I’m starting with some details about us, Morocco, our accommodations, and our plans as I had trouble finding answers to all my questions and I hope this information will help those in the planning stages. If you just want to read about our trip, skip to my second installment. Hope this is helpful.
We are US ex-pats living in Zurich for about a year now. I have 2 teen-aged daughters attending international schools. My 13-year-old auditioned to participate in the international schools honors band festival, which this year was held at Rabat American School. She plays the trumpet and was lucky enough to be chosen to attend. Wahoo!!! - as she would say – we’re going to Morocco! In fact, my daughter has reminded me a number of times, “we’re the first ones in our family to go to Africa!” Cool.
My older daughter is quite the history and art buff and will last all day in a museum, but this daughter is pretty much done with that sort of thing after about 30 minutes. She is more interested in how things work or are made and observing different people or seeing nature or animals. So far, a lot of our European travel has been to big cities and has involved lots of museums and such. I was hoping Morocco would be more to her interests and so planned the trip accordingly.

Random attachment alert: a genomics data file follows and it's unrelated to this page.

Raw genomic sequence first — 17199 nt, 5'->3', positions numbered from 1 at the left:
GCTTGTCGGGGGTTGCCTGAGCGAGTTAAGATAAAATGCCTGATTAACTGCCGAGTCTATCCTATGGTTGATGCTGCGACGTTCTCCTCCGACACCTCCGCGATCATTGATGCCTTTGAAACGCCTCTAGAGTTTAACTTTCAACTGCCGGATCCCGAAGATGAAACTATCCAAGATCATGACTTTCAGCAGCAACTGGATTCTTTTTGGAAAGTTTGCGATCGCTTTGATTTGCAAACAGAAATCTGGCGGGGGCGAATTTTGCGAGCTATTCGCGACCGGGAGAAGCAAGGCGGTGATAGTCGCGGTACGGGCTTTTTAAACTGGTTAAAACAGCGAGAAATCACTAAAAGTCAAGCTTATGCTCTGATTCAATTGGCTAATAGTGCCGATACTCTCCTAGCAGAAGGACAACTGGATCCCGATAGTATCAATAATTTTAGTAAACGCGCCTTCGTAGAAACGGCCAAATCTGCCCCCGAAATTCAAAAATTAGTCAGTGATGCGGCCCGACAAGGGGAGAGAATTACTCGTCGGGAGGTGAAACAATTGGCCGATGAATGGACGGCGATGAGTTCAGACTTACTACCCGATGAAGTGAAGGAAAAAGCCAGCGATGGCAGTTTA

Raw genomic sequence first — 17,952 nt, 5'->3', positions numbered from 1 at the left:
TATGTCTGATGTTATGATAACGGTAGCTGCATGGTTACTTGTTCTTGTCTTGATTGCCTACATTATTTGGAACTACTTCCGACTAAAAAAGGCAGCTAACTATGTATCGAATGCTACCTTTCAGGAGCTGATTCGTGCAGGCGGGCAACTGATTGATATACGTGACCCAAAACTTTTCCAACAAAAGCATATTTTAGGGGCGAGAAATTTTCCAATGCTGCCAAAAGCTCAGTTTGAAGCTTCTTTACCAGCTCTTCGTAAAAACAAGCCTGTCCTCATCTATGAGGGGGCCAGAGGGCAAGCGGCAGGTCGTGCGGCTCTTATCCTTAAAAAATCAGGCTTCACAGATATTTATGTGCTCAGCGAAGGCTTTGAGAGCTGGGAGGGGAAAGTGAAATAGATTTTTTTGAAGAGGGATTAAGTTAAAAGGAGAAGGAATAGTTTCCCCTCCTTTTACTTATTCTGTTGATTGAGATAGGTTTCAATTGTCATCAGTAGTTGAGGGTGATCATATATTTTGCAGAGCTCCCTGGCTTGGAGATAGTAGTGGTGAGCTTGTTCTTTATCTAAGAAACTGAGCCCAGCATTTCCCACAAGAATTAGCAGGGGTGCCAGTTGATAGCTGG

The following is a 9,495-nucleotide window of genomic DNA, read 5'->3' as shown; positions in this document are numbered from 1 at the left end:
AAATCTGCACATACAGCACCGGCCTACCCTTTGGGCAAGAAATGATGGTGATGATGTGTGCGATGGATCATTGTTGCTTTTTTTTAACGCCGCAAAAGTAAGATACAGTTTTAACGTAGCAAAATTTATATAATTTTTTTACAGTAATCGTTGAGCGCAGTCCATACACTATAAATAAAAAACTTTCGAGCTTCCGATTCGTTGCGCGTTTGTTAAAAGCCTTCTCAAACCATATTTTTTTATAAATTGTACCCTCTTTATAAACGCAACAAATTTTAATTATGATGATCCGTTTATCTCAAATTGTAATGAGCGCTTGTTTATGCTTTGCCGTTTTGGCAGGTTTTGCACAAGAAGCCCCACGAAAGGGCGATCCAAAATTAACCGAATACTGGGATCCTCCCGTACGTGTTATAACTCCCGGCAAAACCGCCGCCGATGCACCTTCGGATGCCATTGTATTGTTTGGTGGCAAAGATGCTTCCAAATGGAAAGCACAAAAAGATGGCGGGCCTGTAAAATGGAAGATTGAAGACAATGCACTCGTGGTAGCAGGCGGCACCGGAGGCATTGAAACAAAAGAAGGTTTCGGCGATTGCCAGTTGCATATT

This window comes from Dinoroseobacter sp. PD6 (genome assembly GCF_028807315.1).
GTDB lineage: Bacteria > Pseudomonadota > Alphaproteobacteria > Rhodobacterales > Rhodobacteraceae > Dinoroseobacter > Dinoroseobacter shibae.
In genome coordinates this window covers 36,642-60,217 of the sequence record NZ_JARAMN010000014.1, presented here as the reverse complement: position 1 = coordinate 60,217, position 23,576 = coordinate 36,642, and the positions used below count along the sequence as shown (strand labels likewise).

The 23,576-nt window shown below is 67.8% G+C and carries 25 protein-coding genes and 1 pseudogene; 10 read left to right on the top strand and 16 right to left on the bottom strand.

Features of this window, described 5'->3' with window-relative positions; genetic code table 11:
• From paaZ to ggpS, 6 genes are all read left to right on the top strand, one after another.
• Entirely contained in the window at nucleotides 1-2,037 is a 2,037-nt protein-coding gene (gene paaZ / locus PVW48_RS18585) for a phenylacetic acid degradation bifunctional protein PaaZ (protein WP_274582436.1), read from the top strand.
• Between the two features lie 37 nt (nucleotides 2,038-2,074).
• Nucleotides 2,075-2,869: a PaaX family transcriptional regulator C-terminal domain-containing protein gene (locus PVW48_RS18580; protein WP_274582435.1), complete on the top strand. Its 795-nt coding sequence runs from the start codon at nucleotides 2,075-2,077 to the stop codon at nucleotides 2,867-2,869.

Since she was the only musician attending from her school, I was required to act as her chaperone and so would have only limited time for sightseeing in Rabat. During the Rabat portion of the trip she would house with a local family and I would stay alone in a hotel.
I decided we would go to Morocco a few days early and see another part of the country as well as Rabat but where?? I looked over the Fodor’s boards for help, bought a book, and got very confused, and just a little concerned about the safety of two petite western women traveling alone. I decided to use a travel agent, a woman who has traveled a number of times to Morocco, to help me plan this trip. I was glad I did, as she did an excellent job and made the trip smooth and stress-free.